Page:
Trusting the Internet is Easier Than to Trust a Friend


When it comes to sharing your personal information, it becomes habitual to splash it across your profile in the Internet, although when conversing with people, even with friends and colleagues, many of us tend to be secretive. Have you noticed it in yourself? Well, many Brits have.

Social networks

A study encompassing 3,000 Brits conducted by NetApp’s data storage specialists showed that the average adult doesn’t think twice before punching in some very personal details about himself or herself when registering on a social networking site. In “real” life most of them would not trust their friends with their PIN number only to add more information about themselves on Facebook or Twitter the very evening.

Away from computer, 86 per cent people take care not to tell their PIN number to their friends and acquaintances, and only 5 per cent have their closest mates know their PIN.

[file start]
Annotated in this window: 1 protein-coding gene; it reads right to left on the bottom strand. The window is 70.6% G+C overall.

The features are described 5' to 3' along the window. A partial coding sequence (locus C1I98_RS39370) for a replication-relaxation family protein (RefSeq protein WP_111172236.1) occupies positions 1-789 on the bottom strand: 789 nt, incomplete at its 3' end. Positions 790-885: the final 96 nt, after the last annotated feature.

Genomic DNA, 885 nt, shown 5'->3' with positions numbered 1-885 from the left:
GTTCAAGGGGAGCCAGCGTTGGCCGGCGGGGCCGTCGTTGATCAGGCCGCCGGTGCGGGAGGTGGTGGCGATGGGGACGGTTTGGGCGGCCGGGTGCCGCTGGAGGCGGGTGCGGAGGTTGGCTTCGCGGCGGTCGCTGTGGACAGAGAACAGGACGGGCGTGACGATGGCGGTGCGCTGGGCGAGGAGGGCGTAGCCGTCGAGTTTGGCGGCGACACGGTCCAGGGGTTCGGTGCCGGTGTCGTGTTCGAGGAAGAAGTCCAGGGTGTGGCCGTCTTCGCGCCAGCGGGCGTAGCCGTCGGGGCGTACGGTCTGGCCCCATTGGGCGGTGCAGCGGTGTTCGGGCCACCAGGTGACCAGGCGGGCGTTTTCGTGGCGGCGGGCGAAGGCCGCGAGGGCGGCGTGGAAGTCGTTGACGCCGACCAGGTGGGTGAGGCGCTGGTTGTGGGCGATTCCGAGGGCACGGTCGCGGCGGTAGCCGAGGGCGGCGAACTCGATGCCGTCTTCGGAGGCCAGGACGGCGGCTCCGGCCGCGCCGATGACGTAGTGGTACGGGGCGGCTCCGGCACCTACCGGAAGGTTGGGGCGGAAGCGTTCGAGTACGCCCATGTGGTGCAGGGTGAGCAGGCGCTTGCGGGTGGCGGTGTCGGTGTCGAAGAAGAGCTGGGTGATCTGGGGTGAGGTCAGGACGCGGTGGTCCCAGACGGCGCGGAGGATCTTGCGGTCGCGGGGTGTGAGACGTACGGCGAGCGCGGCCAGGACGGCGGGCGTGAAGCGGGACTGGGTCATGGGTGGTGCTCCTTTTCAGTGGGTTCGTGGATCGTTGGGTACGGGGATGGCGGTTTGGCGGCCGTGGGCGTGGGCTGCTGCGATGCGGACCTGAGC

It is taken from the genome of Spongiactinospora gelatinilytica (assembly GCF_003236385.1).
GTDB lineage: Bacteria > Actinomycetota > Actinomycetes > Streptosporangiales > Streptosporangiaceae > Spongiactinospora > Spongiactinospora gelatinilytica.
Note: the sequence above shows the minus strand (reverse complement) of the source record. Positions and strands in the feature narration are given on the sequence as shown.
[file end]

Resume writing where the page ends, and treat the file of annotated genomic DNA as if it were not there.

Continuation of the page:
Now the percentage in the Internet is vastly different… Over 60% give out their birth date on their favorite social site (in spite of it being a security question in conversations with banks and builders); 50% users let all online visitors of their profiles know their relationship status, with 30% adding their partner’s name for all to see.

20% allow free access to the information about their work, and 5% don’t hesitate about having their address visible.

Commenting on this state of things, Paul Wooding, head of UK Public Sector for NetApp, called it “ironic”.

He went on to accentuate that “it’s really alarming that people have so much confidential information like a home address available on their Facebook profile.”

At least, when informing your friends online that you are off on vacation, remember you’d be better off if you delete or hide your home address – if only temporarily.

Source of the image: Photl